Neither Shingonism nor Rinzai-sen Buddhism is the prominent form of Buddhism practiced in Japan. That honor falls to Jodo-shu Buddhism, the Pure Land Buddhism. How to reach the Pure Land? First, pray to the manifestation of the Buddha known as Buddha Amitabha, and then repeat his name consecutively in a practice known as nembutsu. The practice is deliberately simple, because Jodo-shu Buddhism was introduced to Japan in the late 12th century, and was intended to appeal to ordinary Japanese farmers and tradesmen disgusted with the corruption in Japanese society, and the wayward habits of Buddhist monks too enamored of real-world pleasures. The everyday worker could avoid the monks altogether, pray on their own, intone the nembutsu, and in the next life reach the Pure Land. Jodo-shu was, and is, open to women and freely shared with them as equals at worship services at the temple, which explains the religion’s popularity. Even criminals, prostitutes, and those rejected by society have always been welcome within Jodo-shu. It is probably no coincidence that Jodo-shu sounds very much like Franciscan or Dominican religious doctrine within Christianity, since these sects also rebelled against a poisonously vile popular culture. There must come a time within any organized religion when its holy men lose their sanctity and create the conditions necessary for a purifying religion to arise, though offshoots can occur for mundane reasons. Within the Jodo-shu tradition, a worshiper can join a sect that practices ten nembutsu at a time, drawing out the last one in a long drone. If that is too much trouble, there is a sect which chants the nembutsu but once at each sitting. Yet another version of Jodo-shu forgets the nembutsu and instead prays with the help of beads. The diversity of belief and practice within Japanese Buddhism is not much different from the many denominations of Christian churches which have arisen over two millennia.
As can be imagined, Jodo-shu Buddhism organizes its garden practices around Pure Land concepts. If one is to ask what the Pure Land must be like, a typical Japanese garden provides the answer. Nature is orderly, the better to suit man and to bring out nature’s inherent, exquisite beauty. Thus, azalea bushes are kept trimmed into perfect domes, pine trees are forced to grow into imaginative twisted shapes, lake water is provided with just enough algae to give it a pleasing green color, walkways are composed of square or round stepping-stones, gates are made of entwined bamboo shafts, waterfalls burble at the most pleasing of tones, and rocks of unusual shapes are positioned just so within the garden and around water. Everything is made of natural materials, but nothing is truly natural. The garden is the representation of a heavenly abode – an illusion. Do you see that stone pagoda across the lake, far into the distance? It is not really far away at all. The path leading up the mountainside to the pagoda is deliberately tapered to give the illusion it is receding into the distance. The actual stone pagoda is diminutive in size. The walkway leading around the lake and then up to the pagoda is ultimately blocked by a discreet bamboo pole. The gardener does not allow you to take that road off into the distance, lest you discover the illusion.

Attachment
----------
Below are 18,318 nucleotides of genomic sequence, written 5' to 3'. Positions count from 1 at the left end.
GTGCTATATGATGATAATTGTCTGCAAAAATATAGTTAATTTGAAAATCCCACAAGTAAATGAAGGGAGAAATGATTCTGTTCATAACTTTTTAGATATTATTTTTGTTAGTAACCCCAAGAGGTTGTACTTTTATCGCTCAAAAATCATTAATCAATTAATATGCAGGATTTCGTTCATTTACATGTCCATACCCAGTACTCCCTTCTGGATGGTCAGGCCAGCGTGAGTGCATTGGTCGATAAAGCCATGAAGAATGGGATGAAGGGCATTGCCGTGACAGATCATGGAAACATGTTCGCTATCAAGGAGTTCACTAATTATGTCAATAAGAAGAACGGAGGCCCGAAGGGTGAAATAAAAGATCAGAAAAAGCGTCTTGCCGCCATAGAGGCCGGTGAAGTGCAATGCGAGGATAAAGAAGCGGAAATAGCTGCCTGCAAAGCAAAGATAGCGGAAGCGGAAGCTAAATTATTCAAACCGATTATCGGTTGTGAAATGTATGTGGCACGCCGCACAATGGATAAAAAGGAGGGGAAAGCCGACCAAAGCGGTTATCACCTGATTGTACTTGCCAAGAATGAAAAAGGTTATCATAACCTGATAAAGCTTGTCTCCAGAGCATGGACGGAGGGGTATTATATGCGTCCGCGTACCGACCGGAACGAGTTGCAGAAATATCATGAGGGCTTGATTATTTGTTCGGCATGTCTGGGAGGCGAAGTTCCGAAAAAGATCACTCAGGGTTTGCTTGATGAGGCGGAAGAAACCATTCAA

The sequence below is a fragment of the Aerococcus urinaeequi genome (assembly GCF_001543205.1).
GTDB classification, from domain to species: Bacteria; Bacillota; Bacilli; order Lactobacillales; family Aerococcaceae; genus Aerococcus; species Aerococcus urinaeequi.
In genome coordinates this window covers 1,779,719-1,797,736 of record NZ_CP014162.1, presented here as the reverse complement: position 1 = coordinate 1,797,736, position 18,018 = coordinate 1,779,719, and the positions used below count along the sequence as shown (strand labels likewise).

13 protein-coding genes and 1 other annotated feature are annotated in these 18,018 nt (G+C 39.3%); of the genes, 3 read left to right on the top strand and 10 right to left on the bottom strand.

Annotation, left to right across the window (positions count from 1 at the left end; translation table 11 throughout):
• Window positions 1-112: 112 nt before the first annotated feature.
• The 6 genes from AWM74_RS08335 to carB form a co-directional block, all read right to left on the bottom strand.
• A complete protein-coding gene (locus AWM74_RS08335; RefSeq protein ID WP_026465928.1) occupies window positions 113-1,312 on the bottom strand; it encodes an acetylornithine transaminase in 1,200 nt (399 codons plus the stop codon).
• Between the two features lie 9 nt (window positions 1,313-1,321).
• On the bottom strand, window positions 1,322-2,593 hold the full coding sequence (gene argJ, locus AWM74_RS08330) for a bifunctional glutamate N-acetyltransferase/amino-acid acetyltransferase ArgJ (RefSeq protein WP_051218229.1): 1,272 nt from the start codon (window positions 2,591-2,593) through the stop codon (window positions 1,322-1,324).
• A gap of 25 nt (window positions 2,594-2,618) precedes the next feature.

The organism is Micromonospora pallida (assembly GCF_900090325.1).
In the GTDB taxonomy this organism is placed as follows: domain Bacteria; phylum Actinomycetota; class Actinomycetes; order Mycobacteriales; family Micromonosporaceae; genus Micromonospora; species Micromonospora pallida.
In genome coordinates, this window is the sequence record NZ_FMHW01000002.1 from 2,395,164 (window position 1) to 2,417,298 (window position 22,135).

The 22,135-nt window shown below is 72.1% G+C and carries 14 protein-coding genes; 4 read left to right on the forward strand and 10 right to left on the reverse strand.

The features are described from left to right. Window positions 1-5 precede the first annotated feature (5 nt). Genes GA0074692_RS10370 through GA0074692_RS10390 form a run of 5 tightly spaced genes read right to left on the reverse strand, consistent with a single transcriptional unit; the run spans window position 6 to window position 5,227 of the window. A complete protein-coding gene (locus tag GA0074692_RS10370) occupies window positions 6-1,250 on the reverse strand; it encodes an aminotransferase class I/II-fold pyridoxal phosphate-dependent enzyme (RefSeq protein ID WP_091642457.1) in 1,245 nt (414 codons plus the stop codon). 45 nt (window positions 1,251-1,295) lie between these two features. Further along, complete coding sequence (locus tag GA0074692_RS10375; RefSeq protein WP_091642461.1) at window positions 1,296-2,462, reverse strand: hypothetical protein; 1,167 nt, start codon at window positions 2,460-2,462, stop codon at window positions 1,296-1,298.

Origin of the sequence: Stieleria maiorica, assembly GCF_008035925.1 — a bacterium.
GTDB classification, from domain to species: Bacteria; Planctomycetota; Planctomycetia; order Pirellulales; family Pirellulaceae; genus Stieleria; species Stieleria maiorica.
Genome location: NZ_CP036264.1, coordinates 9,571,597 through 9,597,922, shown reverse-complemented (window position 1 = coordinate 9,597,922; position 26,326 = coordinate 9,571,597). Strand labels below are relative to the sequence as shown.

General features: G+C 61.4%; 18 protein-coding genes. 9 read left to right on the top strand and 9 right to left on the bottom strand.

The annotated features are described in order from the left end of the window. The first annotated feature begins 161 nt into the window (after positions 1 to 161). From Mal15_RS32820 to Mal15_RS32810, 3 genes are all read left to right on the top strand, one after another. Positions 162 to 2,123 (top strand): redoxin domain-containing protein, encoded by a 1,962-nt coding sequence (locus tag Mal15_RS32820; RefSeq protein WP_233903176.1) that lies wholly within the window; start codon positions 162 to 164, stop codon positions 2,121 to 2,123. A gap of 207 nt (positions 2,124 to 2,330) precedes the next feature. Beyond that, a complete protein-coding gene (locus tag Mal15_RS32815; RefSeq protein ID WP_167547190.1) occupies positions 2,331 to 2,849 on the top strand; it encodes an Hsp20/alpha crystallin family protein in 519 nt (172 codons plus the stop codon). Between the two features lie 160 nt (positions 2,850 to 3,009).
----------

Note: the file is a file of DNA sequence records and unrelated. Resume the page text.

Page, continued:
One of the best representations of the Pure Land is the Silver Pavilion garden, meant to be visited on a moonlit night.
The Zen Garden of Ginkakuji, or Silver Pavilion, Kyoto. The garden is famous for its white sand representation of Mount Fuji, said to be shimmeringly beautiful on a moonlit night.
Myoshin-ji Garden, Kyoto
It is a convenience for Westerners that we describe Buddhist buildings as temples and Shinto buildings as shrines, though the Japanese use different words as well for the two religions. Normally, it becomes immediately apparent what is a temple and what is a shrine. Shinto shrines are exuberant architecture, the buildings often painted in bright vermilion, long banners and ribbons hanging from the roof, and white zigzag papers festooned everywhere, on which are written prayer or wish requests for health, prosperity, happiness, or a job. Shintoism is intrinsically Japanese and has been influenced somewhat by the introduction of Buddhism into Japan through China. The main influence has been in the architecture, that is the shape and structure of buildings, not their decoration or their contents. Shinto also reveres nature, but in a somewhat different way. Fundamentally, a Shinto shrine is not a place of worship. Buddhism has many versions of the Buddha and his Bodhisattvas created as sculpture, to which the devout can kneel in prayer, offer up incense, and ask for a blessing. Within Shinto, the object within the shrine is often not a statue at all. It may be an unusual stone, or a bowl, and the shrine is kept locked up. No one sees the object, known as a kami, except perhaps once a year when it is paraded about the village or town in riotous celebrations, as with the Shrine of the Phallus.